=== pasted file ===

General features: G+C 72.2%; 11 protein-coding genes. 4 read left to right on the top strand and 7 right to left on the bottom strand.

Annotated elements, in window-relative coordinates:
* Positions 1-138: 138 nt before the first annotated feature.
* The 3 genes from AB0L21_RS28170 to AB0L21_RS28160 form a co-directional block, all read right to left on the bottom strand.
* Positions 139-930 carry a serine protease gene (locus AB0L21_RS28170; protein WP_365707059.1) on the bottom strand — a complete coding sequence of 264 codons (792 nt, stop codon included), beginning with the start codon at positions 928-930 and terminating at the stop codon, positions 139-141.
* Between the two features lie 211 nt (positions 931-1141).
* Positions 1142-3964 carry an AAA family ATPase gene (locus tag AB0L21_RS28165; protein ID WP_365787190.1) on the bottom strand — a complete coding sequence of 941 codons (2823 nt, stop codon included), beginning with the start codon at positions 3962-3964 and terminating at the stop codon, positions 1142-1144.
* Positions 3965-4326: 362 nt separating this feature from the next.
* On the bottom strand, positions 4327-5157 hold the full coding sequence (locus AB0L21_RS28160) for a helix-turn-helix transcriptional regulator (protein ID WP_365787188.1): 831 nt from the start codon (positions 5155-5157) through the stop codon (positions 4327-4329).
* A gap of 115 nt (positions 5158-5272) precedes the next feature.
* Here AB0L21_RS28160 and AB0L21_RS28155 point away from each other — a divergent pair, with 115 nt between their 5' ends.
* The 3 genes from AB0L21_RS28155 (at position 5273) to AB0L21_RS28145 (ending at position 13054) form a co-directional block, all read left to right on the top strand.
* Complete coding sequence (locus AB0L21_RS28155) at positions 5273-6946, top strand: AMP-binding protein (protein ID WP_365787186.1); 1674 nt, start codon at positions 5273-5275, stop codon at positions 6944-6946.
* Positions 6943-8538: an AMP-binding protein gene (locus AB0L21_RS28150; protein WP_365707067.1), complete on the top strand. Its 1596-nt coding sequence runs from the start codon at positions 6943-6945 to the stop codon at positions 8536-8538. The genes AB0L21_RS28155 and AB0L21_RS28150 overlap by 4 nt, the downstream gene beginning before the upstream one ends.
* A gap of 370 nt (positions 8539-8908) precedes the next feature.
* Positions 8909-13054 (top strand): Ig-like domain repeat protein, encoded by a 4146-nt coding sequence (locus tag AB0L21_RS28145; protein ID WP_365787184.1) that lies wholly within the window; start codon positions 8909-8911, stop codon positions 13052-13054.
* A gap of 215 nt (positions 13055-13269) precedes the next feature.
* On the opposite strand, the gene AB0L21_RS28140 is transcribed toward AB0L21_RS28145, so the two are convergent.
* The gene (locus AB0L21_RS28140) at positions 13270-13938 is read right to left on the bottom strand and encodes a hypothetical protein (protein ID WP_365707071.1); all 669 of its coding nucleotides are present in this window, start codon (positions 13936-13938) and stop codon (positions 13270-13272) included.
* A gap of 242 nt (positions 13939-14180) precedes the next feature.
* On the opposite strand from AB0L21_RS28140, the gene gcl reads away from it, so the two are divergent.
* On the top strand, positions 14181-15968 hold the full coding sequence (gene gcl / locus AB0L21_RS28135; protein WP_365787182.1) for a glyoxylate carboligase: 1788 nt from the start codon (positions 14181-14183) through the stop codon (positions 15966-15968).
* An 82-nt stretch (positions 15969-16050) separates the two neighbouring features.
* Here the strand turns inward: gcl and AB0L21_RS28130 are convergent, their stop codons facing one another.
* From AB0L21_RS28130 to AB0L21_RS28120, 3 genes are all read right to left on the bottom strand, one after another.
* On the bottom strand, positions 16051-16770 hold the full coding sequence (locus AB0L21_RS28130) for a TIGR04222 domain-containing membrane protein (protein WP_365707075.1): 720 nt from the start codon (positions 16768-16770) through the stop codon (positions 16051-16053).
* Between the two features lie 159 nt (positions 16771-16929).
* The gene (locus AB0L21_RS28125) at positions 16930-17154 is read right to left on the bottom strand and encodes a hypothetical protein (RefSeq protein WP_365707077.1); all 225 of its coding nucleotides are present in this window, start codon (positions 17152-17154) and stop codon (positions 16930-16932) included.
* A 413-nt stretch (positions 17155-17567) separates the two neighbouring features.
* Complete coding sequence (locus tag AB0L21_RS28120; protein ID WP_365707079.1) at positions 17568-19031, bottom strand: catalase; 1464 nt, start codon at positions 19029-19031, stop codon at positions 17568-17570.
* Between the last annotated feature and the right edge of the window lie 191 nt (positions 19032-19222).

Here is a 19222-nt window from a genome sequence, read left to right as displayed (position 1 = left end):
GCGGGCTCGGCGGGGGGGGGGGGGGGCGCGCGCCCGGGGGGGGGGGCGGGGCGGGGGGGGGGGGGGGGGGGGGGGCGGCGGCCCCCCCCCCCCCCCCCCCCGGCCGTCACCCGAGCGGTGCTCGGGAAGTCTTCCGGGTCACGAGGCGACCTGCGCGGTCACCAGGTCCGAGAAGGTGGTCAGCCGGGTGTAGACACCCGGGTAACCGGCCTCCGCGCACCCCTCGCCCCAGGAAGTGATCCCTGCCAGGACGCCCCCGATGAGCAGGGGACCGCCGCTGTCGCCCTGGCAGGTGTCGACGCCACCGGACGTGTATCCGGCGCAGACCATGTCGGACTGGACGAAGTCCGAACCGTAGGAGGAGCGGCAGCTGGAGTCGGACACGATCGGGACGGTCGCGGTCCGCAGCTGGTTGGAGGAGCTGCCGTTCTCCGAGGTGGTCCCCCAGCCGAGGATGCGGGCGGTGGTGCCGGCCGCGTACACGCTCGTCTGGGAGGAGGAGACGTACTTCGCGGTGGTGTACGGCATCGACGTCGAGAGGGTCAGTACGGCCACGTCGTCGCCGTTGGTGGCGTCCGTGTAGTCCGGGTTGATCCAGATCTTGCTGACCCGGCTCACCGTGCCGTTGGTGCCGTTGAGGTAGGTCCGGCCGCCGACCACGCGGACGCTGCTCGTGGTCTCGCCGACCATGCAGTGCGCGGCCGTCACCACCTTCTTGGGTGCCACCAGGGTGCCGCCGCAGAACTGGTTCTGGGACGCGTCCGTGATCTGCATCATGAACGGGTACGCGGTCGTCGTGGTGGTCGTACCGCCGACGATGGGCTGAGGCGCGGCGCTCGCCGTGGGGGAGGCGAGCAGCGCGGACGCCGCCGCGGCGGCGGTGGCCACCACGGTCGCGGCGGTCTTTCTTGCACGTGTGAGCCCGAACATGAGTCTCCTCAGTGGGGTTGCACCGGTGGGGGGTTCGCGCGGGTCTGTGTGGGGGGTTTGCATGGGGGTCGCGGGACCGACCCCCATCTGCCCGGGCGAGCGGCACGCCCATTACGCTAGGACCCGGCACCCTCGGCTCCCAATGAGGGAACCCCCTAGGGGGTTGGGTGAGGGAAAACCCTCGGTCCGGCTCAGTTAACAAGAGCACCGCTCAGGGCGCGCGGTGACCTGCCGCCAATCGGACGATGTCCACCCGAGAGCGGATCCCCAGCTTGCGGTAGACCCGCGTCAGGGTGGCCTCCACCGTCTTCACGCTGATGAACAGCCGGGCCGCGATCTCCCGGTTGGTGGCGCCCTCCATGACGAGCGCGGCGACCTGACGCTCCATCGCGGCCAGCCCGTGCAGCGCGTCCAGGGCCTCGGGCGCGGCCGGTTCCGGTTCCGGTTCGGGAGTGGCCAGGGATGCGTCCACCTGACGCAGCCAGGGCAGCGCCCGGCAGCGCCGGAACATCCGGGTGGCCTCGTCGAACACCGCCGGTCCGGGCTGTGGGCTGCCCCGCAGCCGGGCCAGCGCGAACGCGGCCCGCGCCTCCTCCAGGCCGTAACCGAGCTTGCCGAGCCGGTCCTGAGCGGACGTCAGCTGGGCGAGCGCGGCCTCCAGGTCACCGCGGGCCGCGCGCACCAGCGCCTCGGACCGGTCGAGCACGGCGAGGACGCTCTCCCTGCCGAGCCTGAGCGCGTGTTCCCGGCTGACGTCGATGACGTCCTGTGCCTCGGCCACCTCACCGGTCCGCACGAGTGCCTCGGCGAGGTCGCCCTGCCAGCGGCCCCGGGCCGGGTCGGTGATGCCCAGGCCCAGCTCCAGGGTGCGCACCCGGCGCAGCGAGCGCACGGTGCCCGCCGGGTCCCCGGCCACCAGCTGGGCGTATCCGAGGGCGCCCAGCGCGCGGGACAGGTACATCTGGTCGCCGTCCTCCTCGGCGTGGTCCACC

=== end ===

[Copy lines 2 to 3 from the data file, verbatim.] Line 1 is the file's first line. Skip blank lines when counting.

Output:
Annotated elements, in window-relative coordinates:
* Positions 1-138: 138 nt before the first annotated feature.